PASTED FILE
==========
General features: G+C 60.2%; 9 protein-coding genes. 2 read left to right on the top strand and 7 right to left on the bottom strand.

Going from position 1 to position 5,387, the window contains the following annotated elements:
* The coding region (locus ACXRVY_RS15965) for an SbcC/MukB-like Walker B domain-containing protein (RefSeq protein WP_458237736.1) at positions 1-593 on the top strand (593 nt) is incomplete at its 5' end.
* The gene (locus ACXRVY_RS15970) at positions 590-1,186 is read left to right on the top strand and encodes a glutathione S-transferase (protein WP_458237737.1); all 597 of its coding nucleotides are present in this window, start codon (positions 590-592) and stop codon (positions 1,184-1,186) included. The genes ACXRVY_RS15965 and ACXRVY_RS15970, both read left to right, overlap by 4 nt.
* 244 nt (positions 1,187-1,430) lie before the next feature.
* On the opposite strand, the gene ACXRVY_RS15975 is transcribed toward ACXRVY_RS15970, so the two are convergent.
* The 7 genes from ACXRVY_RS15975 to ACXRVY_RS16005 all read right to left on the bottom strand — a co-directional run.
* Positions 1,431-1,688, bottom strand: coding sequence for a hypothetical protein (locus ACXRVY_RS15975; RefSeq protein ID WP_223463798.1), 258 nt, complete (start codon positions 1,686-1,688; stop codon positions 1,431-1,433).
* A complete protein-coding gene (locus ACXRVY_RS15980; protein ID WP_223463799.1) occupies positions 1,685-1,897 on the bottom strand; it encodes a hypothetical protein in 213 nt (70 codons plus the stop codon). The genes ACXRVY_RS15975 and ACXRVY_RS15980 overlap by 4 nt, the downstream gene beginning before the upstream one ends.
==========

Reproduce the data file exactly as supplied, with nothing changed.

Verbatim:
General features: G+C 60.2%; 9 protein-coding genes. 2 read left to right on the top strand and 7 right to left on the bottom strand.

Going from position 1 to position 5,387, the window contains the following annotated elements:
* The coding region (locus ACXRVY_RS15965) for an SbcC/MukB-like Walker B domain-containing protein (RefSeq protein WP_458237736.1) at positions 1-593 on the top strand (593 nt) is incomplete at its 5' end.
* The gene (locus ACXRVY_RS15970) at positions 590-1,186 is read left to right on the top strand and encodes a glutathione S-transferase (protein WP_458237737.1); all 597 of its coding nucleotides are present in this window, start codon (positions 590-592) and stop codon (positions 1,184-1,186) included. The genes ACXRVY_RS15965 and ACXRVY_RS15970, both read left to right, overlap by 4 nt.
* 244 nt (positions 1,187-1,430) lie before the next feature.
* On the opposite strand, the gene ACXRVY_RS15975 is transcribed toward ACXRVY_RS15970, so the two are convergent.
* The 7 genes from ACXRVY_RS15975 to ACXRVY_RS16005 all read right to left on the bottom strand — a co-directional run.
* Positions 1,431-1,688, bottom strand: coding sequence for a hypothetical protein (locus ACXRVY_RS15975; RefSeq protein ID WP_223463798.1), 258 nt, complete (start codon positions 1,686-1,688; stop codon positions 1,431-1,433).
* A complete protein-coding gene (locus ACXRVY_RS15980; protein ID WP_223463799.1) occupies positions 1,685-1,897 on the bottom strand; it encodes a hypothetical protein in 213 nt (70 codons plus the stop codon). The genes ACXRVY_RS15975 and ACXRVY_RS15980 overlap by 4 nt, the downstream gene beginning before the upstream one ends.